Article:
In our basement where the freezer is located, there was a lot of white mist in the air. Our freezer no longer works. The fan is on and light but no cooling. It is only four months old. Could all of the coolent have leaked out?
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Make sure everything is clean of debris and I would personally see if you could cool the area around the unit. Maybe use a fan or turn the air down in that room. Humidity and hot temps kill a unit's sealed system.
Ventilation is the key here. I have had the same issue with my upright freezer in my conservatory (Which gets stupidly hot).
Make sure that there is good air circulation around the unit and that the cooling matrix is clean and dust free. Beyond that, you may find that a desk fan pointed at the cooling matrix to increase the air circulation may help - It has helped with mine, though I suspect that in the end, I'm going to have to move it to a cooler place.
If you have never defrosted it before, leave it off for a lot lot longer, doors open in a warm area. Is the fan working when you close the door ?(or hold the door switch in), if not, there could be a problem with the condenser fan), otherwise 90% of the time, they are frosted up internally, and because of good insulation, need time to "warm up" inside, in order to defrost
Coils are probably underneath. remove the grille at the front (usually you just rotate it down to pull off) and then vaccum inside with a wand. If there aren't any coils there either, pull the machine out from the wall, and remove the lower panel from the back side. Inside you should find a fan next to a coil. Make sure that fan is working, and if it isn't make sure it is getting power.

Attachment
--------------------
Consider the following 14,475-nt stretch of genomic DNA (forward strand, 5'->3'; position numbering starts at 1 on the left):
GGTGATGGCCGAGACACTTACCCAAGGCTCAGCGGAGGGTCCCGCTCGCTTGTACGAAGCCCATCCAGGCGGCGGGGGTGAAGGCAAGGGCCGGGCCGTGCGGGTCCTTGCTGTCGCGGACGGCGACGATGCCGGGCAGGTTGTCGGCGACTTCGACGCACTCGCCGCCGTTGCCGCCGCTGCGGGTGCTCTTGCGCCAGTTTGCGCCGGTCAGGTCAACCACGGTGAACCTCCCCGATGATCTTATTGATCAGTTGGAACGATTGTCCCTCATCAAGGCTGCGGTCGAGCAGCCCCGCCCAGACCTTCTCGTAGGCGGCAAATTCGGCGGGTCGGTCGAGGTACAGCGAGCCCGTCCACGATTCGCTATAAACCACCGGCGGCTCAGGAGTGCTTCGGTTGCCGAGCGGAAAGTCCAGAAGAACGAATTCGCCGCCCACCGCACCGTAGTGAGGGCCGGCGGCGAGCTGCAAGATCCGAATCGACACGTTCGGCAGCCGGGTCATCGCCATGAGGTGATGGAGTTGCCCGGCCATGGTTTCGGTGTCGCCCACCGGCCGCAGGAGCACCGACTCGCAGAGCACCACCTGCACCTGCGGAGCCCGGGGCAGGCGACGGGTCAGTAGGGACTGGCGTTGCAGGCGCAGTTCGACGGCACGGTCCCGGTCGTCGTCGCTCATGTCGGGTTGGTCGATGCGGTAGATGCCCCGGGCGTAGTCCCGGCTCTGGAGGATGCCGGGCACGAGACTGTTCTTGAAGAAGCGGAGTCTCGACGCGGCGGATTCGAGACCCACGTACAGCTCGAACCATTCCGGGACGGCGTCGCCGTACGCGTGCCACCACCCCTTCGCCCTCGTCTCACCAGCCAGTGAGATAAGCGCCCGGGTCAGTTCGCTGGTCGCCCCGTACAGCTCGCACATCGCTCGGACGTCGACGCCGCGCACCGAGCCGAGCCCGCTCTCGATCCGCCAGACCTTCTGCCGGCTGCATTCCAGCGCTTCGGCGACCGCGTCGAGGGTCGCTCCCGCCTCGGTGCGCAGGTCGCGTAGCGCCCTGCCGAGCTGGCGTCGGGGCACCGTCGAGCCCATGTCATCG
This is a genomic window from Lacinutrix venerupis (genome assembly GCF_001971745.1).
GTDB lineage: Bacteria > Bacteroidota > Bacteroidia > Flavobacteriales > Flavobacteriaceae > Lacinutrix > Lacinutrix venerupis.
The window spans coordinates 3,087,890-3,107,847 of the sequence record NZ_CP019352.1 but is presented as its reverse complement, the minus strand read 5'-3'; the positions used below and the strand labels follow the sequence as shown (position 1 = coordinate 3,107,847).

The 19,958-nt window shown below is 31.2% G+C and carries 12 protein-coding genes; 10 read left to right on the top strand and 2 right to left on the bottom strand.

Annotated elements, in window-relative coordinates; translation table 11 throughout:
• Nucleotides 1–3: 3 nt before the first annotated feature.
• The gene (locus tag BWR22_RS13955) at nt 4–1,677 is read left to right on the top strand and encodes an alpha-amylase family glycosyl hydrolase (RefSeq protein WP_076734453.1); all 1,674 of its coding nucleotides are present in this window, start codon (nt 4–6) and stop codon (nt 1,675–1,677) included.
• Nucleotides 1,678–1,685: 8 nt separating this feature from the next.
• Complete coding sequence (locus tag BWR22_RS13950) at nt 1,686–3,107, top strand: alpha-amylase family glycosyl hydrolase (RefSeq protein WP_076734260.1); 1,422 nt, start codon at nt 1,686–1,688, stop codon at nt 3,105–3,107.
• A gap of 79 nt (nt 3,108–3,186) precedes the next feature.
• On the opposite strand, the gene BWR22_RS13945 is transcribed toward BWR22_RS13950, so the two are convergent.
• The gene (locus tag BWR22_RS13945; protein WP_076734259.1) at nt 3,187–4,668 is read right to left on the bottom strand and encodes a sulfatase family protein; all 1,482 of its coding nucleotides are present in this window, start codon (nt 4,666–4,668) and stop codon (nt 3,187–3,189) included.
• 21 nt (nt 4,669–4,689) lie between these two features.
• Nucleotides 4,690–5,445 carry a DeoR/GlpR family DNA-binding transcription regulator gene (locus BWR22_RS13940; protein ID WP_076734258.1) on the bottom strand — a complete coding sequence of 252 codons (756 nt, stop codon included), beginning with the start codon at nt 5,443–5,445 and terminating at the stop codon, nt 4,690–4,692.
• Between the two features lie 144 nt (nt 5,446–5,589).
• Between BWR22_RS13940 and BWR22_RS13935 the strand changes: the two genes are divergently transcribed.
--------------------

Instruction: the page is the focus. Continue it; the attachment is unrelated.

Vacuum out as good as you can, and if you can use compressed air to blow it clean, even better (vacuum first because it will kick out a lot of dust).
If vacuuming the coils doesn't work, then you probably have a freon leakage problem, in which case it is probably not worth the cost of repair.
The evaporator fan in the back of the freezer blows over the cooling
coils. Those coils are typically hidden from view behind a panel.
The problem you describe would lead me to suspect that the coils are
iced over. That is why there is some cold, but not enough. The fan is
blowing over a block of ice. An overfilled freezer is another
Iced over coils may be the result of a malfunctioning defrost system, a
plugged drain tube, a poor seal on the door seals to the cabinet
resulting in a lot of moist air entering the freezer (or fridge) or the
refrigerant level is under pressure (needs more refrigerant added).
Most refrigerators never need refrigerant added, but after 25 years, it
could be that yours does. However, it can only be done by a pro, and it
probably isn't worth investing that kind of money in such an old fridge.
I recommend you start by unplugging the fridge and inspecting the coils
inside the freezer. If they aren't iced over, then the door seals may
be still be the problem by letting in warm air.
The thermostat may have shorted out so that it is no longer making contact to put power to the compressor. After drying out the components try bypassing the thermostat and see if it will start or make any sound whatsoever. If it does start and run with the thermostat bypassed replace the thermostat. 4-6 inches of water can also get to the relay on the compressor. Replacing the relay and over load assembly also be a good idea.
Sounds like the freezer evapurator fan... they make noise on and off at times when bears are wore... Thats about the only thing that can make noise inthe area ur talking about.. if noise comes back listen where the freezer fan is.. is most liklly the problem